A political fight between Egypt, Hamas and the Palestinian Authority is to blame for fuel shortages that have led to a major electricity crisis in Gaza, sources told AFP on Monday.
Gaza has long suffered power outages, but the problem has spiralled in recent months, with hospitals warning they face disaster and residents forced to endure rolling blackouts lasting up to 18 hours a day.
At the root of the problem, according to officials and sources on all sides, is a political tug-of-war involving Gaza’s Hamas rulers, the Ramallah-based Palestinian Authority, and the Egyptian authorities.
But Gaza health officials have warned that the situation was spiralling out of control and that hospitals in the territory were only days away from running out of fuel.
On Sunday, Gaza’s sole power plant shut down again for lack of fuel after using up some 450,000 litres of diesel delivered on Friday through the Kerem Shalom crossing on Gaza’s border with Israel.
“Unfortunately all the import routes for fuel have been cut, whether we’re talking about the tunnels, the official crossings or from Ramallah,” said Ahmad Abu al-Amrin, an official at Gaza’s energy authority.
“The plant stopped functioning for the first time on February 14, but the fuel shortage began on December 25, 2011, because of security measures taken inside Egypt along the borders, which blocked the provision of fuel to the Rafah region.”
He said the Gaza government had paid Egypt $2 million (1.5 million euros) for fuel, none of which had yet been delivered.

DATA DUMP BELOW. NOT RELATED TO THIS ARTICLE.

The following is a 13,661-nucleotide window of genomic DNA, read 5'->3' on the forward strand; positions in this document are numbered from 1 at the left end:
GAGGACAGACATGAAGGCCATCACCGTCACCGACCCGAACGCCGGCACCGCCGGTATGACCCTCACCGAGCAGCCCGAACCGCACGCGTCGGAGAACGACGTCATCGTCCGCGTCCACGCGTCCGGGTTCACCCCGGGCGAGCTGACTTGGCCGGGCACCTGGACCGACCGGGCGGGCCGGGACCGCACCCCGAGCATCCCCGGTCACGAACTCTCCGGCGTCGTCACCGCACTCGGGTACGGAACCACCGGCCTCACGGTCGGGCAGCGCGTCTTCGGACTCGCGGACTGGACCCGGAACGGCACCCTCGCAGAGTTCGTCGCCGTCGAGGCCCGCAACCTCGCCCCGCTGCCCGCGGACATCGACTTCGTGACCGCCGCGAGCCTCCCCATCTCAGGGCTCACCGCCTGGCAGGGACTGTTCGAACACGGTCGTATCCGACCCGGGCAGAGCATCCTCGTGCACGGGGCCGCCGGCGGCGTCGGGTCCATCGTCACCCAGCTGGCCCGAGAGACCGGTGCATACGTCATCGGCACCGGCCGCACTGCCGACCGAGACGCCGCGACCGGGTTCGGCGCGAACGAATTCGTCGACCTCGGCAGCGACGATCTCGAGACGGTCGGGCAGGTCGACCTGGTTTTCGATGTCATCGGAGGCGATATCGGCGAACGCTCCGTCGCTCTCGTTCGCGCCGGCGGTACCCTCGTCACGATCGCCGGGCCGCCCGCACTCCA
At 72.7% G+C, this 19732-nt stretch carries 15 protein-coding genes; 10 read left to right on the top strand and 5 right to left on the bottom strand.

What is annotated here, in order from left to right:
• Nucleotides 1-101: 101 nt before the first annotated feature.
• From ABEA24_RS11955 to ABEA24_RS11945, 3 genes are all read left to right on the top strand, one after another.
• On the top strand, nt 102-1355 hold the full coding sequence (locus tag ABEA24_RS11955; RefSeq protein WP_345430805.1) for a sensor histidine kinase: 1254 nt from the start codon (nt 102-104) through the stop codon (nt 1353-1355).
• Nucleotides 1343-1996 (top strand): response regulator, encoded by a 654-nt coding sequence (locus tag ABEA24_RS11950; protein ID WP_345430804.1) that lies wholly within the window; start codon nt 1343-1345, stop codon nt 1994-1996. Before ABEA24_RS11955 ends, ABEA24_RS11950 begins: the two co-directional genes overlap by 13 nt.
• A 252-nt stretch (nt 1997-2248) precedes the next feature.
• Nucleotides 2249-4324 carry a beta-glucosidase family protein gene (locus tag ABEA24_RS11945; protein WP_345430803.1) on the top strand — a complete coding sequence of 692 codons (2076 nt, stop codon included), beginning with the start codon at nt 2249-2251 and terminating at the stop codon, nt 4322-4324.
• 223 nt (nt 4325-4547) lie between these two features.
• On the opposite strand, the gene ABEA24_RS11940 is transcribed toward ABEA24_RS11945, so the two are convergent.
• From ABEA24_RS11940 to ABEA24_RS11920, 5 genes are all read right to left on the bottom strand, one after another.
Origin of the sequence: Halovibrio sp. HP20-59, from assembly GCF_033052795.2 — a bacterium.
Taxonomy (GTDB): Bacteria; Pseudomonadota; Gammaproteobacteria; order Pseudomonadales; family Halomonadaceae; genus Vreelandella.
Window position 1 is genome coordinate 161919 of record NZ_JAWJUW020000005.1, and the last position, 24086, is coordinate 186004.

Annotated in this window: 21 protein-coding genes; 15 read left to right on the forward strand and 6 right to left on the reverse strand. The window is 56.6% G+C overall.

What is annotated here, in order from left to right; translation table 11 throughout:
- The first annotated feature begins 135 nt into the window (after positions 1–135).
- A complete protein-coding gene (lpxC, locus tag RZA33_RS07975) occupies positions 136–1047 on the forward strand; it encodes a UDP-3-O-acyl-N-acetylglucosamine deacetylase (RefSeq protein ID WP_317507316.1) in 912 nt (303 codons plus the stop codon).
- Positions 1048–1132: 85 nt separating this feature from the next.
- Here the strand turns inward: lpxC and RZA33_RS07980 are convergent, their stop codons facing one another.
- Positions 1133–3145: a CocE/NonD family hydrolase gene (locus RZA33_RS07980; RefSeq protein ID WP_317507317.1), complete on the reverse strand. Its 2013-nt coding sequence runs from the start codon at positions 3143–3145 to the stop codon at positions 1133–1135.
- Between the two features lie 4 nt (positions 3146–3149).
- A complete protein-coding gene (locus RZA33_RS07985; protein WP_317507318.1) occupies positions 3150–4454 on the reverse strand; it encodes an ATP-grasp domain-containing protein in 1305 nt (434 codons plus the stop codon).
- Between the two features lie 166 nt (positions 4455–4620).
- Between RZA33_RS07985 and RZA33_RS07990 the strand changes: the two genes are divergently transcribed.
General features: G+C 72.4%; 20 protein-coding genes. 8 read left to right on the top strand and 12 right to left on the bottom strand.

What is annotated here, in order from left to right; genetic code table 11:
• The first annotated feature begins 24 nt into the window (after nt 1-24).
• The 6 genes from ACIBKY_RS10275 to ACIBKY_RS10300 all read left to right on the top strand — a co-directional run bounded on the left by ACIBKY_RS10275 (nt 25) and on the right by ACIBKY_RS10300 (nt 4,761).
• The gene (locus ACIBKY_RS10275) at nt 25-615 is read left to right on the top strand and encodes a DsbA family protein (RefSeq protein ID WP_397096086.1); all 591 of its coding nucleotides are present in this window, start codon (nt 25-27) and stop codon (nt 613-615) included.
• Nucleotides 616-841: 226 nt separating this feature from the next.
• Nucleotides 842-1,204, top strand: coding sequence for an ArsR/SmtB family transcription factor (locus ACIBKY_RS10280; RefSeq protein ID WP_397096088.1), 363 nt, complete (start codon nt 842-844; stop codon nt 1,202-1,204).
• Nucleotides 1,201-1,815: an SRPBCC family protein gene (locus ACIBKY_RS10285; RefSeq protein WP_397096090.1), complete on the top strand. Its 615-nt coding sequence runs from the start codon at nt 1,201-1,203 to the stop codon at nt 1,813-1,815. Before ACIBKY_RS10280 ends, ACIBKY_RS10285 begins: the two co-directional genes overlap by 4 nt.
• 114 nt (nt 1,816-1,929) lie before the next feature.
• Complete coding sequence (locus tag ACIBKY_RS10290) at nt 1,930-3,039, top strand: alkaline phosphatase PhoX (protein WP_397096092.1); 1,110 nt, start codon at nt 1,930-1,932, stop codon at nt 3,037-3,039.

“It was initially agreed with Egypt that the fuel would be transported via the Rafah crossing (on the Gaza-Egypt border), but the Egyptians changed their minds and required that it go through Kerem Shalom instead,” he said.
But the fuel which was delivered through Kerem Shalom on Friday was not from Egypt, but Israeli diesel which was paid for by the Palestinian Authority.
“There is a political problem with certain parties in Egypt, in coordination with the government in Ramallah, which is not interested in resolving the fuel crisis in the Gaza Strip,” Abu al-Amrin said.
In Ramallah, officials pointed the finger at Hamas for not sending anyone to join them at a meeting with Egyptian officials, which is currently under way in Cairo.
“A meeting was scheduled between a government delegation and Hamas delegation in Cairo, but Hamas did not send its representatives,” Palestinian Authority spokesman Ghassan Khatib told AFP.
A Palestinian source in the West Bank said Egypt and Hamas also disagreed over both the cost of the fuel and how it should be delivered.
“Hamas wants to import fuel at the price paid by Egyptians in Egypt,” the source told AFP on condition of anonymity. Egypt, he said, had refused to extend its domestic fuel subsidies to sales outside its territory.
Cairo has also insisted on delivering the fuel via Kerem Shalom, citing its agreements with Israel, he said, while Hamas wants the fuel through the Rafah crossing.
Meanwhile in Gaza, Dr Ashraf Qadara, a spokesman for the Hamas-run health ministry, said the situation was becoming ever more critical.
“We are living in a situation of worry and fear for hundreds of patients,” he told AFP.
Hospitals were experiencing electrical interruptions of “more than 12 hours a day” and they were not receiving the necessary fuel to operate backup generators, he said.
“The health services are now facing a countdown to a halt in its operations for patients in Gaza,” he warned. “The situation is a complete disaster.”
Hospitals across the territory only had less than a fifth of their strategic reserves left, “which is enough for three days at the most,” he said.
Egyptian officials were largely silent on the dispute, but one source told AFP that Cairo intended to comply with the deal to supply fuel to Gaza.
He pointed out, however, that Egypt had suffered fuel shortages itself in recent days.